The Crow Flies undertook an in-depth look into the drivers of choice and influence for people when food shopping on behalf of our lovely friends at Soil Association Certification. The research was conducted amongst 58 people who are not organic ‘converts,’ but rather ‘potentials’ – those who infrequently buy a small number of organic products, but are open to considering more. We spoke to men and women from a wide range of ages and different life stages, and gained an interesting perspective on their shopping choices. It’s clear that we’re living through a time of real and long-lasting change.
The summary of the research is here and if you are a Soil Association Licensee, you can get the full report by e-mailing them with your licensee number.
And so the holiday season draws to a close and as we return to work, most marketeers are struck by the same thought: why don’t I become a pool cleaner and then I can be on holiday the whole year around? For most of us, this is swiftly followed by the realisation that we don’t know anything about cleaning swimming pools and so instead we focus on two very important tasks: planning the big projects that are going to step-change brand performance and planning the next family holiday to a pool somewhere sunny.
Let’s be honest, as we get our feet back under the table at work, the latter often takes precedence and the first thing we do is to immerse ourselves in the research for it. Every source and anyone of value to the decision is engaged: friends and family, consumer reviews, pricing comparisons – the lot. By using them, we maximise our chances of finding the perfect holiday and minimise the risk of disappointment and wasted money.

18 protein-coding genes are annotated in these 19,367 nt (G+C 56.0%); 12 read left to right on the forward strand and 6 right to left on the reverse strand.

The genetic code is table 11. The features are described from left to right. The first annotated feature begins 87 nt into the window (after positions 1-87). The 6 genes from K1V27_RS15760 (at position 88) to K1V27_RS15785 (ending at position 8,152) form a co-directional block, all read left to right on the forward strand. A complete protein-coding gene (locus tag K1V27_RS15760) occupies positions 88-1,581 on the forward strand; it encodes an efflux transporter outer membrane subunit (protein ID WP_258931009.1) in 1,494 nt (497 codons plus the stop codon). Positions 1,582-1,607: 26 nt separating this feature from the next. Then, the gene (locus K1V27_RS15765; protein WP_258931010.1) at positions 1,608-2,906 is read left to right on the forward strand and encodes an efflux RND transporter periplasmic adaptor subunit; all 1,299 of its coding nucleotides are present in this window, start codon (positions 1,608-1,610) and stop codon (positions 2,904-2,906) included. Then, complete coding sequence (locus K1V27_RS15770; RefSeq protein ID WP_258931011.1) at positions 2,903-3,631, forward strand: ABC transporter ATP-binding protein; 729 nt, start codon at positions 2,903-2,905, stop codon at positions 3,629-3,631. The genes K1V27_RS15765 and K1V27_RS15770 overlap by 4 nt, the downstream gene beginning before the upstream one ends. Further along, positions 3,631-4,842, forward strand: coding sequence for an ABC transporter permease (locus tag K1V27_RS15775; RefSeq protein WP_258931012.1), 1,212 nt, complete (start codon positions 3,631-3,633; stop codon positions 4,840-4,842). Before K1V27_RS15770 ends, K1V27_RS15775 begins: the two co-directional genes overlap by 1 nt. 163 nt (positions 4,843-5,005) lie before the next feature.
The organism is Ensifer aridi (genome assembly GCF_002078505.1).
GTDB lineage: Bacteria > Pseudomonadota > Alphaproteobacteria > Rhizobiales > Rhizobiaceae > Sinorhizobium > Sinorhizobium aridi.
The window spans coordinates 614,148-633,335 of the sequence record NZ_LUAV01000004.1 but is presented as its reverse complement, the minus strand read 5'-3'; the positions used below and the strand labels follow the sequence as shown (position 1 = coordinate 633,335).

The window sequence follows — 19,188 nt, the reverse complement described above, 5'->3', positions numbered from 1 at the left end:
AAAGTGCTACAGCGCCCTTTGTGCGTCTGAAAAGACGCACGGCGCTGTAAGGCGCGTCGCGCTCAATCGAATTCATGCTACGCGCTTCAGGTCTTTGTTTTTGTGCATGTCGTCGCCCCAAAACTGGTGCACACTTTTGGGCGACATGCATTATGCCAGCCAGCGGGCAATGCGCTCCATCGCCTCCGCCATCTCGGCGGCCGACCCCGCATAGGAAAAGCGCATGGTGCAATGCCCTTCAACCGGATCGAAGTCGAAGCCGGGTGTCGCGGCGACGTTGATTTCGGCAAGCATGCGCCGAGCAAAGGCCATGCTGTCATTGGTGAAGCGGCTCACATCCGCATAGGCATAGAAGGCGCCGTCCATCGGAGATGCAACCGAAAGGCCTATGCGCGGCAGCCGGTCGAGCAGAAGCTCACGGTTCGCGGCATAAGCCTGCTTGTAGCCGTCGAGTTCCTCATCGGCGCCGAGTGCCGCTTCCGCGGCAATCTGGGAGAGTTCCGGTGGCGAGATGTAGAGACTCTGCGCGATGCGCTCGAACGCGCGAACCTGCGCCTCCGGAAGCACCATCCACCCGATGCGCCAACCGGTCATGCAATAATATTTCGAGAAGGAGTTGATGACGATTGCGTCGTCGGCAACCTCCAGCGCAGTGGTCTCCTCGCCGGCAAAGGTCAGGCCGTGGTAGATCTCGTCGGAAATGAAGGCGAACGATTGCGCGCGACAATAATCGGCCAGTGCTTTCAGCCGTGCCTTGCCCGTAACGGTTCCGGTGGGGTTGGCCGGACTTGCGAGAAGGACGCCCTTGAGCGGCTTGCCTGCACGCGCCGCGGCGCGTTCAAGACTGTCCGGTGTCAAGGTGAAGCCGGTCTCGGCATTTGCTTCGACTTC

Yet ironically, and increasingly, for big marketing projects research is questioned. It may be because of experience of researching a project to death (which inevitably leads to inaction) or receiving an overly researchy, non-commercial answer (which often leads to a recommendation to do more research!) or just a general sense that the research has merely described the past. It’s so easy to listen to the research naysayers who belittle its value and instead advocate riding with the white knights of ‘big data’, off-the-shelf industry reports, or frankly, personal intuition and a survey cobbled together on Twitter.
At The Crow Flies we’re not curmudgeons, advocating that you should simply do what you’ve always done and damn the consequences. But at its best, we see the value in well constructed research, when engaged consumers and engaged clients are brought together over the right questions to uncover commercial solutions to commercial opportunities.
The Crow approach to managing research powerfully is to think about The Nest and The Egg…. ‘The Nest’ is the research framework. Neither too broad in scope nor too shallow in depth and focused on fuelling decision making. ‘The Egg’ is how research participants and client stakeholders are immersed, involved and fully engaged in incubating the project to deliver results that can be leveraged with scale and impact.